Lordstown Motors has dropped itself in a new set of electric truck troubles, admitting that despite what previous announcements may have indicated, the startup still lacks any binding orders for its Endurance EV. The fledgling automaker has spent the week in damage control after both its CEO and CFO quit on Monday amid allegations of misleading investors.
Chief executive officer Steve Burns, along with chief financial officer Julio Rodriguez, both resigned from the company. Burns also stepped down from his position on Lordstown’s Board of Directors.
The automaker attempted to spin their exits as a positive, as the company “begins to transition from the R&D and early production phase to the commercial production phase of its business.” All the same, it was little reassurance to shareholders, who had already seen Lordstown Motors concede earlier in June that there was “substantial doubt” about whether it could even continue as an operating business.
Prompting the uncertainty was a report published by short-seller Hindenburg Research. Issued earlier in 2021, it documented a litany of allegations regarding how quickly Lordstown Motors could actually begin full production, the market-readiness of the hub motor technology it has licensed for the Endurance pickup, and how advanced in general the EV would be. Lordstown pushed back, with an independent committee contesting those points, and causing a brief stock rally when it insisted that a September 2021 start-date for production “remains achievable” followed by deliveries in Q1 2022.
Now, though, the stock price has taken another dive, on Lordstown Motors’ admitting that investors may have too rosy an interpretation of its order books. That stemmed from statements made by the company’s execs at an event earlier this week, in which Lead Independent Director Angela Strand – who is now acting CEO – appeared.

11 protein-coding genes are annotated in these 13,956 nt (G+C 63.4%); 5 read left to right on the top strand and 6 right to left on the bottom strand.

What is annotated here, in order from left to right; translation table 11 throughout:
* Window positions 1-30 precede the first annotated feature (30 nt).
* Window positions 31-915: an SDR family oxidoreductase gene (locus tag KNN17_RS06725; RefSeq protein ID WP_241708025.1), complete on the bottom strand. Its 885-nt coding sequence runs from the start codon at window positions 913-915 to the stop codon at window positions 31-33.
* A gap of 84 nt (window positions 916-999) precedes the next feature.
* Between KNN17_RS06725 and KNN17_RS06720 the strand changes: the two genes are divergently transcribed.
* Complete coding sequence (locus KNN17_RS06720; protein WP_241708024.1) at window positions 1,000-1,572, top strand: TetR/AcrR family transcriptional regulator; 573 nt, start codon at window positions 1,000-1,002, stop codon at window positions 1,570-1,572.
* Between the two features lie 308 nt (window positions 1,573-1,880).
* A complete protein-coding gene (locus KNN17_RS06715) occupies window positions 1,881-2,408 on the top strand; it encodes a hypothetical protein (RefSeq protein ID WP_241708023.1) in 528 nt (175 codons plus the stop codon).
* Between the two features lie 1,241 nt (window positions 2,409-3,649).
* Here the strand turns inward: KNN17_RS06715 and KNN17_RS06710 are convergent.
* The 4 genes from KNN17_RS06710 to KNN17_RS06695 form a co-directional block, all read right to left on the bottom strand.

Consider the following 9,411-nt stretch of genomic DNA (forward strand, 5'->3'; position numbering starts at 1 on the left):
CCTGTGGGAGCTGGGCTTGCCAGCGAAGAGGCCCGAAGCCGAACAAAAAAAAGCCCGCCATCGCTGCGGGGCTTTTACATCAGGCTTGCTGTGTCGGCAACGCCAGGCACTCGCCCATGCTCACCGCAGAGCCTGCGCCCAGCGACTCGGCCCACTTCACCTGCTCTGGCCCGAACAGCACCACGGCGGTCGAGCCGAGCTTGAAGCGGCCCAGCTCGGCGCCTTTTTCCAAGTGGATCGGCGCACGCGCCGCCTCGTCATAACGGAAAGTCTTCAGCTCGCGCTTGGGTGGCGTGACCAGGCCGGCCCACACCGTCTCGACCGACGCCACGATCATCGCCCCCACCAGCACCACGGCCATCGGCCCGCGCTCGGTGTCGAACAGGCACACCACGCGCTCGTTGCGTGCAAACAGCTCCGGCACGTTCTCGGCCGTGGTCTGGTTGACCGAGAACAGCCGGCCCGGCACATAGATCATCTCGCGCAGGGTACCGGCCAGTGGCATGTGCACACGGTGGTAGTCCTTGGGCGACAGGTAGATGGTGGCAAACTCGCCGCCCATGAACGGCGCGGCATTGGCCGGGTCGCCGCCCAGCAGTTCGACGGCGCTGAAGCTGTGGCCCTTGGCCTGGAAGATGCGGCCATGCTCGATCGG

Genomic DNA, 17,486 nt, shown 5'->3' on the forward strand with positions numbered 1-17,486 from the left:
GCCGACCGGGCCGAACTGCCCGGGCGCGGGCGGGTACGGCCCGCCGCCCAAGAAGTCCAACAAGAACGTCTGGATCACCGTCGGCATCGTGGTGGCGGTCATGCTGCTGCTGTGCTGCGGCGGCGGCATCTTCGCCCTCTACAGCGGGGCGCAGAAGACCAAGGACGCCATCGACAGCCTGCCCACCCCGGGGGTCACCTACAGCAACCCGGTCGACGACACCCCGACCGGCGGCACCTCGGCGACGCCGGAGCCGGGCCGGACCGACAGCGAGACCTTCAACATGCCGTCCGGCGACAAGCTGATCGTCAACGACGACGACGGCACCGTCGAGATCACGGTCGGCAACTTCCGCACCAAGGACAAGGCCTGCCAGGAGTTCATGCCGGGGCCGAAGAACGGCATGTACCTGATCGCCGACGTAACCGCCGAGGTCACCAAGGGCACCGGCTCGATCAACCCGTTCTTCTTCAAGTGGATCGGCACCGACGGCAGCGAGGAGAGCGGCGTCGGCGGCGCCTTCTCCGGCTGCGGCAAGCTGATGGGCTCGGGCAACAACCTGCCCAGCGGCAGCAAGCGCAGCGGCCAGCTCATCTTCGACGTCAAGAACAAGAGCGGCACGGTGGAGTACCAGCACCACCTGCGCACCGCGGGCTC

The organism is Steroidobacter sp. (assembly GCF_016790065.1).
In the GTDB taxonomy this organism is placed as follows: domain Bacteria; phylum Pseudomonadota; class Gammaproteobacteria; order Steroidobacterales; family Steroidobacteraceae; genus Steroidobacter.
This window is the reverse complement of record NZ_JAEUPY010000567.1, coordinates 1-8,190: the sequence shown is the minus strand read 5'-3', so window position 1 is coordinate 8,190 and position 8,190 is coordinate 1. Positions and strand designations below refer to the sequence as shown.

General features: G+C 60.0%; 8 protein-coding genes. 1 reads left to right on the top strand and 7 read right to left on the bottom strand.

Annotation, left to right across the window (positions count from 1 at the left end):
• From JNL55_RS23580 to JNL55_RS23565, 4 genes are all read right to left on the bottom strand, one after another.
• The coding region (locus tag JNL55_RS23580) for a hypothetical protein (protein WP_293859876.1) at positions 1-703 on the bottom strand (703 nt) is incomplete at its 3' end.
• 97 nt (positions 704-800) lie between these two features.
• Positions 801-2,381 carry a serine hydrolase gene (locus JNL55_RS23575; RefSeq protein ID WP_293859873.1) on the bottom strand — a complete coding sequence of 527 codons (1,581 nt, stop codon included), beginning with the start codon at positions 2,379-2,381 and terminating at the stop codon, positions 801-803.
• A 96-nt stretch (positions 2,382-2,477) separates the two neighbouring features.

“To clarify recent remarks by company executives at the Automotive Press Association online media event on June 15, although these vehicle purchase agreements provide us with a significant indicator of demand for the Endurance, these agreements do not represent binding purchase orders or other firm purchase commitments,” Lordstown wrote in a Form 8-K filing to the SEC released today. “As previously disclosed in our Form 10-K/A for the year ended December 31, 2020, filed with the Securities and Exchange Commission on June 8, 2021, to date, we have engaged in limited marketing activities and we have no binding purchase orders or commitments from customers.”
It sent the Lordstown Motors stock ($RIDE) tumbling once more, with shares down over 4-percent today. While that hasn’t quite wiped out the gains made since the June 14 announcement of its exec shakeup, it’s a long way from the company’s mid-February high.
Currently, Lordstown says, it has “vehicle purchase agreements” with specialty upfitting and fleet management companies. These, however, are not binding contracts, with both parties able to walk away with 30 days notice. Lordstown argues that it’s an important example of interest in Endurance nonetheless, and vital as it gauges demand once production does start.